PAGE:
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People person: Charles Holliday

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  • "If you're aligned with your customers, you can get through anything"
  • "The competitors are not the same as they used to be"
  • "As long as they are playing by the laws and the rules, that is fair game"
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(CNN) -- Charles Holliday may not have known what he was getting himself into when he joined DuPont in the summer of 1970 as a mere intern. Little did he know that only a few decades later, he'd be in charge of the world's second-largest chemical company, boasting some 60,000 employees.


Charles Holliday, CEO of DuPont

He prides himself on getting the most out of his workers to keep DuPont competitive on the global stage. Holliday speaks to The Boardroom's Maggie Lake about his international vision, his concerns for the future, and why he's keeping a close eye on his competitors in China, India and Russia.

Lake: You are one of the few big industrial U.S. companies left. How are you doing it? Are you finding a strain with labor costs with some of the issues that have driven other competitors out of business or off-shore?

Holliday: We think our people are our most valuable asset. We introduced sigma across our entire company, it has been in place now for seven years, where we are trying to use the talent and minds of every employee we have to be more productive and use things more effectively. If you're aligned with your customers, you can get through anything.

One area of growth for DuPont is bio-science... including bio-engineered crops. That division now has revenues of more than a billion dollars, but it has proved controversial in Europe.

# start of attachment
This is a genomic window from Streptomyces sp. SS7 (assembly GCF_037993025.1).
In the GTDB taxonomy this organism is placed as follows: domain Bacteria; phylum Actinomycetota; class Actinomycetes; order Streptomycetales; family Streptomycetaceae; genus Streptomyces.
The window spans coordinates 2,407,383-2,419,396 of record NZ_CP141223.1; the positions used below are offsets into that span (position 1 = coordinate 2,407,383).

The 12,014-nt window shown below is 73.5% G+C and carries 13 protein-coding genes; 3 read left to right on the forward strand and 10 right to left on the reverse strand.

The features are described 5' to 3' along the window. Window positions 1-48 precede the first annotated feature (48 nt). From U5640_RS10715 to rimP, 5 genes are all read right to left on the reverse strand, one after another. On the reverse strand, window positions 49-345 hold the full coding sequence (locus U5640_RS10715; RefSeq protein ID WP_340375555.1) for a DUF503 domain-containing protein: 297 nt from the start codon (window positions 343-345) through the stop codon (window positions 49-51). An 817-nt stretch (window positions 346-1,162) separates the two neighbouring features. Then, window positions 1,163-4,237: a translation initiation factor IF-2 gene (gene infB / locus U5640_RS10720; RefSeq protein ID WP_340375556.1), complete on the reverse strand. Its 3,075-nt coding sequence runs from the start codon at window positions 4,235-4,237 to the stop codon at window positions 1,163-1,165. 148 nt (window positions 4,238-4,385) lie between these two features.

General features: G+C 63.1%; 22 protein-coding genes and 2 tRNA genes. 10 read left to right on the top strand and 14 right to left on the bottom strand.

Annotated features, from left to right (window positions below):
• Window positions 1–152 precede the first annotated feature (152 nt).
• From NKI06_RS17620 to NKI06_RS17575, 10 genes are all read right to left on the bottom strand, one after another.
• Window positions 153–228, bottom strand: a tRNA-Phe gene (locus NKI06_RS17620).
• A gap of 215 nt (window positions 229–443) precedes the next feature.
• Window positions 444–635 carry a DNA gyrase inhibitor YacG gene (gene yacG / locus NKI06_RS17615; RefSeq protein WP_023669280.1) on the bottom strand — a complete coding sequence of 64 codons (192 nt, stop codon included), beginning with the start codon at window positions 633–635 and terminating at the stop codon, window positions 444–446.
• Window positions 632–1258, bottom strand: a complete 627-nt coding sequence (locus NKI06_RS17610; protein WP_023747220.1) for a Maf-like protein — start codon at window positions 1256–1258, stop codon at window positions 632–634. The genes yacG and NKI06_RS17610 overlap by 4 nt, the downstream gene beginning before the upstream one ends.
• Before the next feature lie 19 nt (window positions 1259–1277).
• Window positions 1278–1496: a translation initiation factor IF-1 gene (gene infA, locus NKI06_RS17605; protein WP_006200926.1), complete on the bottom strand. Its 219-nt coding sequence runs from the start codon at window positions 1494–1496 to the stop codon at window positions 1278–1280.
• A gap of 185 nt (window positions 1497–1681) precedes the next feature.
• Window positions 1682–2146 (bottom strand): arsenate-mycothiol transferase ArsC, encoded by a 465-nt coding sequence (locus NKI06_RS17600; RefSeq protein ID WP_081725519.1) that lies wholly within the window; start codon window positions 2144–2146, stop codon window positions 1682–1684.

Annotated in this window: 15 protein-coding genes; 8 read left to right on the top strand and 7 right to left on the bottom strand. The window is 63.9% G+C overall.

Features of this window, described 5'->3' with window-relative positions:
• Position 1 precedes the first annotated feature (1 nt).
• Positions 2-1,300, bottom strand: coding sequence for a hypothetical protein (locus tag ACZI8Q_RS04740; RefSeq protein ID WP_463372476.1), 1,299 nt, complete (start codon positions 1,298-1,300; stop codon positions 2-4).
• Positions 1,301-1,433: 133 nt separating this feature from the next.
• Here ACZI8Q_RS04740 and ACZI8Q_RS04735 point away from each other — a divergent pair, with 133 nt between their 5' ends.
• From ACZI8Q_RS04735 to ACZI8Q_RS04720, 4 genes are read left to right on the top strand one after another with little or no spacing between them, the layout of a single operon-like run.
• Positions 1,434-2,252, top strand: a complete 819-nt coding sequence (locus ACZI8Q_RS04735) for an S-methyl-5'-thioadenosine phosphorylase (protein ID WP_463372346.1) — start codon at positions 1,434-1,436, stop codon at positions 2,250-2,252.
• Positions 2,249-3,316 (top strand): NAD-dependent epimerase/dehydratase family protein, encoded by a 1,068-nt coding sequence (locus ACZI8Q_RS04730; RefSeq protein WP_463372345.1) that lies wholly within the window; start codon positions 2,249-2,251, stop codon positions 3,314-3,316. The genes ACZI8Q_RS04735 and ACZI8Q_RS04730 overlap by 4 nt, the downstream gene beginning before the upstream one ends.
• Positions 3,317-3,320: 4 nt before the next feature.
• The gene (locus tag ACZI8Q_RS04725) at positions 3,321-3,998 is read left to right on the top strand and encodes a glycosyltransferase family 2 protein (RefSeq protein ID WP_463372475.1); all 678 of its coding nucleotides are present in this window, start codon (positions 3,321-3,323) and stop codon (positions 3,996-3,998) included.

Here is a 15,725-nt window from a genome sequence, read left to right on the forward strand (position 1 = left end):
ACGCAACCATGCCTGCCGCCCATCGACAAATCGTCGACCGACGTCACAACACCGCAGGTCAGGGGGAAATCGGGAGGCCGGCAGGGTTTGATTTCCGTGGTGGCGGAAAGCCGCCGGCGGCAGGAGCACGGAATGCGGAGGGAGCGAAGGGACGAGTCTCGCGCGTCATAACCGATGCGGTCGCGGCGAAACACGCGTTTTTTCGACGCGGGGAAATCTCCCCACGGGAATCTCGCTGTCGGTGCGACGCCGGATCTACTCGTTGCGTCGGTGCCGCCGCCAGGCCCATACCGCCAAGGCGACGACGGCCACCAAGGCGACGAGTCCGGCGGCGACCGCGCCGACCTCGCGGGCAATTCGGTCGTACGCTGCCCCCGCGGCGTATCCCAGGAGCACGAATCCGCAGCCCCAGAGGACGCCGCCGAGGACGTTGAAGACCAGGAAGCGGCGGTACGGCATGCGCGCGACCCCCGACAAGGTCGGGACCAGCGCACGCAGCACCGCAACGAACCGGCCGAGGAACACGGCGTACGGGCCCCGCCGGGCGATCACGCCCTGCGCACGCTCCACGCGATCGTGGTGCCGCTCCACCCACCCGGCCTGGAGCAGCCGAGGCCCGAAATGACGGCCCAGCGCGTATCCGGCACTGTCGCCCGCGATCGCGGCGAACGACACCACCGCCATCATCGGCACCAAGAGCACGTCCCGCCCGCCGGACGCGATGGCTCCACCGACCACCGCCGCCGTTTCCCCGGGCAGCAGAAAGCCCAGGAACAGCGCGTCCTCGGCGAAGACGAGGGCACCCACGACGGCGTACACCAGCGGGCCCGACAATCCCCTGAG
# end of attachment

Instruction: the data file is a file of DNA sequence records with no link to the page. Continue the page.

Lake: Europeans are very concerned about genetically modified foods. There has been a lot of resistance there. If you were going to sit down with a European household, what what would you say to convince them that this is safe food to eat?

Holliday: We have done a number of focus groups in Europe, where we bring a group of people in a room and ask them what they understand about the subject, and within about 1 and 15 minutes, we get a majority of the room at least saying this is something that should be considered, if not ready to adopt. So it is just a lack of understanding of the fundamentals behind it.

Lake: What is your greatest strength as CEO?

Holliday: Knowing it is getting it done through people. I have the idea I will never make all the best decisions, but it is my job to assemble a team, create an atmosphere where they can grow and be successful. What I have to do is figure out how do you find the right person for the right job.

Lake: You have spent a lot of time working in Japan. What did your experience there, how did that maybe change how you think about management?

Holliday: I was in Asia for six years, living in Japan, traveling to China from India. So a lot of my mentors and teachers were Asian leaders, not Western leaders, and I found the value of relationship was very important. The credibility that a company has and keeping your word. I found a lot of Asian companies have a longer-term view, and they are out to do the right thing. I found tremendous respect for our company because we are so old, and because of what we do and our values, we are kind of naturally respected in Asia, which is a great feeling.

Lake: What is the biggest challenge you face as CEO?

Holliday: The competitors are not the same as they used to be. When I started with the company, competitors were names I could spell and places I have visited before. Although they were tough and dynamic, you understood them. I find the competitive set today is coming from China, India, Russia, and they are coming in with tactics that we are not as used to.


Lake: Like what?

Holliday: Like they will have a money-losing operation for years, just to get a foot in the door, and they are very aggressive with their practices. As long as they are playing by the laws and the rules, that is fair game. That makes us all better at the end of the day.

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